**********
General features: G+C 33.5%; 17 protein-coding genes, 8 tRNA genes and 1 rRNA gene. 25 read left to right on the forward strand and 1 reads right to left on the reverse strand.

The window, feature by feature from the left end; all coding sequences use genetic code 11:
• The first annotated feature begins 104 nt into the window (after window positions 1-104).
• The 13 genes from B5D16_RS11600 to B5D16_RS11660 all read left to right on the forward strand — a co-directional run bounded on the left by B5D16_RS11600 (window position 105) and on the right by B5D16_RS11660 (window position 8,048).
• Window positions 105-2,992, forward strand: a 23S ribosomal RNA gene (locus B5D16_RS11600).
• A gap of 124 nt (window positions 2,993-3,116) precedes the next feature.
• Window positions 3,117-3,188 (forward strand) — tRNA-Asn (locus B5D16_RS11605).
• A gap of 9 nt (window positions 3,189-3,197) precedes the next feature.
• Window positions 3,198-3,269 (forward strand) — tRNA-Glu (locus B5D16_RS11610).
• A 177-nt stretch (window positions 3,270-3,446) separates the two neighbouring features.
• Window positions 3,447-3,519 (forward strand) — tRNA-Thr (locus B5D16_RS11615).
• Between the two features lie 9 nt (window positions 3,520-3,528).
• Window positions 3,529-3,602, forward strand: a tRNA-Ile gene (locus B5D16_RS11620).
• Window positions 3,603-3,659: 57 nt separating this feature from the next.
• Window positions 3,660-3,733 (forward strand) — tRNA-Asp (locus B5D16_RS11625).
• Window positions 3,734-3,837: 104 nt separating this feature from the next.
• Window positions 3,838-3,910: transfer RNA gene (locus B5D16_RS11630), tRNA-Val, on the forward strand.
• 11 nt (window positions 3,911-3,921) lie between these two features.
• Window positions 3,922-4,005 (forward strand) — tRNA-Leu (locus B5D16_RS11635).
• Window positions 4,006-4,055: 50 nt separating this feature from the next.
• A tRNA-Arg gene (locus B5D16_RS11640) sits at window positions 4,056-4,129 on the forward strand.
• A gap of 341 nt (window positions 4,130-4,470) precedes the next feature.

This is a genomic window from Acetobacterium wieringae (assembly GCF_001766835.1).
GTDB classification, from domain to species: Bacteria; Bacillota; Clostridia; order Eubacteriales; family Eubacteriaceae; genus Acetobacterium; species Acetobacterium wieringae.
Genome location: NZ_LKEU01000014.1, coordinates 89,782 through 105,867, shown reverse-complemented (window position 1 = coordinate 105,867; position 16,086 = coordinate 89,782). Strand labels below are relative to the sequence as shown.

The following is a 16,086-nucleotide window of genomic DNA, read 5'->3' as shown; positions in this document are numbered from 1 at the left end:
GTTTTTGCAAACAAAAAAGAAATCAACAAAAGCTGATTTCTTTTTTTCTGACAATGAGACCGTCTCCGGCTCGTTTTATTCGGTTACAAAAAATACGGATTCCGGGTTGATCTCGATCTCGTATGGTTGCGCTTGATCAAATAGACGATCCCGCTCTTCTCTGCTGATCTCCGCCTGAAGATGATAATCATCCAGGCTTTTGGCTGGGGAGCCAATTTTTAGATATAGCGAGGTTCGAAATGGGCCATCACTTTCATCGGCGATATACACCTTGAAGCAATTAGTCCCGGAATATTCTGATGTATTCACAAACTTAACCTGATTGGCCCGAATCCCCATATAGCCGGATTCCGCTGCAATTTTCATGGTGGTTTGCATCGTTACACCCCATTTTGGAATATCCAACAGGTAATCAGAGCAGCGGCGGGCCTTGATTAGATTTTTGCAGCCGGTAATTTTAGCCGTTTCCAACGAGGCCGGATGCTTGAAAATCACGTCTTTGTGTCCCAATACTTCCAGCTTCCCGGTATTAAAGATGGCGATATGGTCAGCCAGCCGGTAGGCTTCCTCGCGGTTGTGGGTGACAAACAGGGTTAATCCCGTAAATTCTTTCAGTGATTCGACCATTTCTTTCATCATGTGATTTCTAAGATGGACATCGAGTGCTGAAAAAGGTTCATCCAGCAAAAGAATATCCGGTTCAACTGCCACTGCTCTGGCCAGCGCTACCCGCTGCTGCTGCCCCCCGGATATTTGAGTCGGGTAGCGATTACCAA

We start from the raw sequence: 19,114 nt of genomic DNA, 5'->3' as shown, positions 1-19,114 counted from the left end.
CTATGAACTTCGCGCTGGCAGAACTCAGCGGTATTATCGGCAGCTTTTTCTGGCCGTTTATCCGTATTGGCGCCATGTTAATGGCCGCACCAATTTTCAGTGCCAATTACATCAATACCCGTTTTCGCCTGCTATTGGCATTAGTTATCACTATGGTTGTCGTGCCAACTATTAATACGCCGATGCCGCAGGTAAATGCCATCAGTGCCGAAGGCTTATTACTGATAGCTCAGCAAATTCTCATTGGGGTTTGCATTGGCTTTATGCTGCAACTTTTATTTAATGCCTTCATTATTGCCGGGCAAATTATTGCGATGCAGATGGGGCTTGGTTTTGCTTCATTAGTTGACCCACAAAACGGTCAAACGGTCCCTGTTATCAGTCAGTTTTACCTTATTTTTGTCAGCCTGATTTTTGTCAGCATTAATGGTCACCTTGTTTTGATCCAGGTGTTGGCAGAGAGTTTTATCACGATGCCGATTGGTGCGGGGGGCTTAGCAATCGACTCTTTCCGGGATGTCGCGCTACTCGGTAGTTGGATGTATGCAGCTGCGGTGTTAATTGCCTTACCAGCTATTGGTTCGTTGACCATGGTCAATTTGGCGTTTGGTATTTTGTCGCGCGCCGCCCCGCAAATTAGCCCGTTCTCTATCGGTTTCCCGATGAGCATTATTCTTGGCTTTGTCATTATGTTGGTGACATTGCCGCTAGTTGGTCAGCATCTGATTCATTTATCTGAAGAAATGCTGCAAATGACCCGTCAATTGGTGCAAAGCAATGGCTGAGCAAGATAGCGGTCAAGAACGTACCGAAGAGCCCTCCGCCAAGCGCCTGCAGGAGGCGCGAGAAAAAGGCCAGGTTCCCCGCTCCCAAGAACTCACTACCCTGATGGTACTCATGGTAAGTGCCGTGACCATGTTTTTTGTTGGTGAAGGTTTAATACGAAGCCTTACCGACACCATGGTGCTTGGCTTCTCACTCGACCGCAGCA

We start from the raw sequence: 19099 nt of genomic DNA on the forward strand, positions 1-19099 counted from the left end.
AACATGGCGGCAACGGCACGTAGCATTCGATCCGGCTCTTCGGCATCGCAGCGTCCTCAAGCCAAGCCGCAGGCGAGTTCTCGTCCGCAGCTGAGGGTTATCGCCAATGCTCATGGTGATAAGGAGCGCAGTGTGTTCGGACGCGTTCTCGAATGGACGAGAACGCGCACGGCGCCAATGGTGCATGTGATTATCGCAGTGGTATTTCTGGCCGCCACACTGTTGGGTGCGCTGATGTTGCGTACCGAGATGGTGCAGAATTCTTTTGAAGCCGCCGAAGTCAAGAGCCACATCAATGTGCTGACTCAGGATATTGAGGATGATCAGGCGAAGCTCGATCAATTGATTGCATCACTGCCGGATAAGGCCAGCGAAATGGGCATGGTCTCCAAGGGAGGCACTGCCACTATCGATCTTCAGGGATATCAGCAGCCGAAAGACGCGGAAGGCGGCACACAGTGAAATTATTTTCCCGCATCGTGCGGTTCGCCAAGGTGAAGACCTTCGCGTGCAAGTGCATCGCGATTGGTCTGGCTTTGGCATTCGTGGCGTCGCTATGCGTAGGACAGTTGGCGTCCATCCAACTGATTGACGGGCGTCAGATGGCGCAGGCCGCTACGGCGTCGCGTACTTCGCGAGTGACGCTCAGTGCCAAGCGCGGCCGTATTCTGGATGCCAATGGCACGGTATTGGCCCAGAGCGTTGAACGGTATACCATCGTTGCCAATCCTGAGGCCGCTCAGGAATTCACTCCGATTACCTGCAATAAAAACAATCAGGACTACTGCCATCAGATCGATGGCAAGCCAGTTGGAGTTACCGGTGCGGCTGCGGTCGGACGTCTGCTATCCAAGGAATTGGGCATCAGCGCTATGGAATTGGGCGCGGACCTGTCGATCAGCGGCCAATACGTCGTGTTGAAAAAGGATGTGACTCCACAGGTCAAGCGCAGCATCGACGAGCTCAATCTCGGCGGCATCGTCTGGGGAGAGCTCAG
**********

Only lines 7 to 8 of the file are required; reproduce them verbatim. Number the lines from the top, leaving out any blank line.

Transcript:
• Window positions 3,117-3,188 (forward strand) — tRNA-Asn (locus B5D16_RS11605).
• A gap of 9 nt (window positions 3,189-3,197) precedes the next feature.